RockerGeek!
RockerGeek!

Sadly, I can say that I am. If it isn't in my pocket, on my desk, or in its dock by my bed, I'm worried. It's my connection to friends, family, and work and I don't have a backup phone.

JamesRL
JamesRL

Since my separation, I've used my smartphone as my only phone. Its also my alarm clock, calendar, contact list etc. If I leave it at home I feel out of touch.

scndtnr
scndtnr

...when I don't know where the phone is. Missing calls, emails, text messages? Meh. I'm rarely out of the loop long enough to suffer any consequences. But I do get irritated when the battery gets low...

vclemmons
vclemmons

What BS, what did they do before smartphones?

jeb.hoge
jeb.hoge

I put my phone on at least the same level of importance as my wallet. I don't like leaving either unattended if I'm not someplace where I know they're safe, and my phone's almost always in the same room as me, if not within arm's reach, even at home. I don't let my kids play with it and my wife really doesn't know how to do much more than place a manually dialled call (it's Android) with it. It's strictly mine.

bhackbarth
bhackbarth

For me, it's my connection to my kids....they get so mad when I don't respond immediately to a text! I think about reminding them that they were a little slow to respond to me when they lived at home, but I figure the relationship is more important than being right. After all, I want to keep those texts coming.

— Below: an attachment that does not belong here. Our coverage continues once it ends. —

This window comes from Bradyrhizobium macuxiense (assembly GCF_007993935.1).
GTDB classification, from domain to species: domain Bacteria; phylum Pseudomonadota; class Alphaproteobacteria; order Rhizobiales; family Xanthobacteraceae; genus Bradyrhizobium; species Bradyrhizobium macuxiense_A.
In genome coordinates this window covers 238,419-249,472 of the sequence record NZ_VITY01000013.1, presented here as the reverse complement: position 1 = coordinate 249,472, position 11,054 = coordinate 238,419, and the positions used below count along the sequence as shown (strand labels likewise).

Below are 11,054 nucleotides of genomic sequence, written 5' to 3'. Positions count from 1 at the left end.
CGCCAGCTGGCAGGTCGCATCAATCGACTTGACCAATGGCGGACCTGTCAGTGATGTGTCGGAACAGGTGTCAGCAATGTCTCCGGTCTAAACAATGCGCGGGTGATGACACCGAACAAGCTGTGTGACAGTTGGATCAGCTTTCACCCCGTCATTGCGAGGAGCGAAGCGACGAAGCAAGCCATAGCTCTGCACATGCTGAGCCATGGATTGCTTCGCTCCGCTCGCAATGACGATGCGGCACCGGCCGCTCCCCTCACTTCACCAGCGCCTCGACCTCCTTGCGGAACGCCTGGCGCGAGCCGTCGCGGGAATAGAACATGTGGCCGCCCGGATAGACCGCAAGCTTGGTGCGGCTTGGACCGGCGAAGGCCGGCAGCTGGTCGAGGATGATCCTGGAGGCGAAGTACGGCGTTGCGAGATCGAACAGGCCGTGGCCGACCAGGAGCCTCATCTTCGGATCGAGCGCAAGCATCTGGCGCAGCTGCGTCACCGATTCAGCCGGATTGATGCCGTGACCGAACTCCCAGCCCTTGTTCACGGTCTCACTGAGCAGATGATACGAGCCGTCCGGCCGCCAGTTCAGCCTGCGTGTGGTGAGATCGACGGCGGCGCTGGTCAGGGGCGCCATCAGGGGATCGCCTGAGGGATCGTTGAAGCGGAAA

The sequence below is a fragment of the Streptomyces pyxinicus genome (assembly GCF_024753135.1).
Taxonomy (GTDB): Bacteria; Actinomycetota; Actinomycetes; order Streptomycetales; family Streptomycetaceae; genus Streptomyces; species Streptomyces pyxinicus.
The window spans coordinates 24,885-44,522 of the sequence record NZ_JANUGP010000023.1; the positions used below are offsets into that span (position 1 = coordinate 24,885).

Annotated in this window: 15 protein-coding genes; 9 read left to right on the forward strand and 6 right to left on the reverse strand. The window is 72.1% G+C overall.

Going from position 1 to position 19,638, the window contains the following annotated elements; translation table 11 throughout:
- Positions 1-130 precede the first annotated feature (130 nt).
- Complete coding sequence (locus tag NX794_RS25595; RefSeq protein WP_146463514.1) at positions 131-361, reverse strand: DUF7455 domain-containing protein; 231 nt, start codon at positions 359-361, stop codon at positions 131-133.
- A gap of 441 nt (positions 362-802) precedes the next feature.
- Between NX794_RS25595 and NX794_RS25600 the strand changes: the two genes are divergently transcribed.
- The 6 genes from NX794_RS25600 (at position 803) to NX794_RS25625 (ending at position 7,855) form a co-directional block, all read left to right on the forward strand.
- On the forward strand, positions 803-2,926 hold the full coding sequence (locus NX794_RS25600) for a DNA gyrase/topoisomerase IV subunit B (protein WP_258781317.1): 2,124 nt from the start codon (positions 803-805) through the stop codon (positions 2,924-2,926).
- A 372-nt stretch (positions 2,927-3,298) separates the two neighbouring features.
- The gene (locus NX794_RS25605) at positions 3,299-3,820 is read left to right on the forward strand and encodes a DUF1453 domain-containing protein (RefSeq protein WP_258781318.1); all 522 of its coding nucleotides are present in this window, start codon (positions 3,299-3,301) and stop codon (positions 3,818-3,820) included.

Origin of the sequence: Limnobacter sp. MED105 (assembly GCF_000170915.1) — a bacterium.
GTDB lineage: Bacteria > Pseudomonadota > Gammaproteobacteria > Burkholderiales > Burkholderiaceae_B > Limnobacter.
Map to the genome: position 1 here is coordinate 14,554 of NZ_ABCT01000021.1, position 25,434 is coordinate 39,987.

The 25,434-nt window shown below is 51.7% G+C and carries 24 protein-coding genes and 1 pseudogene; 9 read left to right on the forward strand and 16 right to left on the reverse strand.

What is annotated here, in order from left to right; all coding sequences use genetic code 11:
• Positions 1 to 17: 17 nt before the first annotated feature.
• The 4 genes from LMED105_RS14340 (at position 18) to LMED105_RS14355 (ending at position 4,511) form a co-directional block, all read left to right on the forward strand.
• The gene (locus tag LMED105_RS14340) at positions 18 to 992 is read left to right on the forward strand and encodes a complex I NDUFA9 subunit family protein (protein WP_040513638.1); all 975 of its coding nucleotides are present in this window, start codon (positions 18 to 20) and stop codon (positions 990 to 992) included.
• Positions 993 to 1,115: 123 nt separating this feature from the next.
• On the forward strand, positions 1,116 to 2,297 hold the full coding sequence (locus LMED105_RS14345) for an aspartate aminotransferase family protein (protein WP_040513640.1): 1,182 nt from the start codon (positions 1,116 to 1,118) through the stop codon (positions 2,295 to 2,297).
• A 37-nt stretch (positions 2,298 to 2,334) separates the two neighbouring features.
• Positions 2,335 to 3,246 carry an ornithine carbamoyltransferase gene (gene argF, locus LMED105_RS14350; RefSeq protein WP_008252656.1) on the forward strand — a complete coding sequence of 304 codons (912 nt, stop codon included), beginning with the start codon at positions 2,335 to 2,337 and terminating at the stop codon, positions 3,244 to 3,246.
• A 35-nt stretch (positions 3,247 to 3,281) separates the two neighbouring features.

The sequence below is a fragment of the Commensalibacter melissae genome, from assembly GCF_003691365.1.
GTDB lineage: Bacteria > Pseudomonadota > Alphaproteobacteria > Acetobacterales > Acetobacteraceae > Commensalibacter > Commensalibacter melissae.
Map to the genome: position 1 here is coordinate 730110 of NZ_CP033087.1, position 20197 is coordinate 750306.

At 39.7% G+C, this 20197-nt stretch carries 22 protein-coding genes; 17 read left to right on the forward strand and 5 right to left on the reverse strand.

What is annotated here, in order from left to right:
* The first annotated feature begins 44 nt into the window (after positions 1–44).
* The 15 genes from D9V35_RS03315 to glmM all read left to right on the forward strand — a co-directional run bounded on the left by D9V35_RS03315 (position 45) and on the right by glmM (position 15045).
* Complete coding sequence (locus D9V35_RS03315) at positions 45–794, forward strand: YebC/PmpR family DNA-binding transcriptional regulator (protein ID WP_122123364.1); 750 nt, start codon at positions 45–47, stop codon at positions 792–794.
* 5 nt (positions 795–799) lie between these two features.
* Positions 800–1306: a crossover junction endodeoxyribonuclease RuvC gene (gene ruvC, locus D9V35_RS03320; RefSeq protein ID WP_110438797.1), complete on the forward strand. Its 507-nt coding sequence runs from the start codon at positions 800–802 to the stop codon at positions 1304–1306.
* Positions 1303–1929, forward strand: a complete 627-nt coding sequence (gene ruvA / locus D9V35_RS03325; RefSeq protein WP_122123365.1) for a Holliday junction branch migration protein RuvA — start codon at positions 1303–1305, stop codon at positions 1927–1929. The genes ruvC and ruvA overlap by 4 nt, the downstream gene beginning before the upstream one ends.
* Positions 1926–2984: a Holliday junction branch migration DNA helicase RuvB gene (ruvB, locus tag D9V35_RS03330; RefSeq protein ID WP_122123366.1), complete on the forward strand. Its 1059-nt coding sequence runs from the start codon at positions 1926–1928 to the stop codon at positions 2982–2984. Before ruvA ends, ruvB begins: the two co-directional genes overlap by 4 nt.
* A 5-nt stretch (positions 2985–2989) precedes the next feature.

artiegold
artiegold

I thought a nomophobic was someone who had an irrational fear of Ray Charles singing "Hit the Road, Jack!" Boy, was *I* wrong. (Now where the #$%^ is my phone...OK good...yeah, it's charged....phew)

AnsuGisalas
AnsuGisalas

You have a private golf course at the base of your private mountain... wow! :^0

PurpleSkys
PurpleSkys

and when it rings, I think to myself "what's that? oh, that's my phone". It may ring a dozen times a year and it's either my sister (who knows darn well what the land line number is here because she's the one that introduced me to Darryl 10+ yrs ago) or one of the girls' schools. I've never had anyone complain about the sound quality but then again, I've never asked. I'll remember to do that next time my sister calls ;) .

CharlieSpencer
CharlieSpencer

If I don't have it with me, that means it's at home in the desk where it stays except when we're on a trip. If it's low, that means I'm in such trouble that I've depleted the charge dealing with the emergency.

AnsuGisalas
AnsuGisalas

Great potential: Strengthens finger and lower arm muscles, alleviates stress - and charges the phone. All that's needed is a cradle for the phone, including an adjustable jack for the recharger jack, and then along the outside of the cradle, the depressable pumping levers, connected to a dynamo.

Darryl~
Darryl~

Thus the reason I enjoy being in a "no service" area :D But seriously, I fall into the category of guys that carry 2 phones....though I seldom use one of them.

NickNielsen
NickNielsen

did stuff. Without being interrupted by a phone call...

hippiekarl
hippiekarl

to my well-intentioned friends here (for the last week). Suffice it to say, Palmetto's wrong, and Ansu's half-right, in their respective surmises......

CharlieSpencer
CharlieSpencer

More likely he's a caddy, or maybe works valet parking. :p

PurpleSkys
PurpleSkys

there are those moments when it's not that I want to get in touch with you, I have to get in touch with you.... 0:-)

CharlieSpencer
CharlieSpencer

Did stuff, but when they got home they didn't think it was worth phoning everyone about. Planned grocery lists before going to the store.

AnsuGisalas
AnsuGisalas

Went places, did stuff. Without playing Angry Birds while driving. vclemmons said smart phones, not cell phones :^0

AnsuGisalas
AnsuGisalas

Specifically, referring to the Golf course in the definite, without first introducing it, seems to suggest that the golf course is an integral part of what he already introduced... his new home! But explaining it now makes me seem rude, which was not intended :p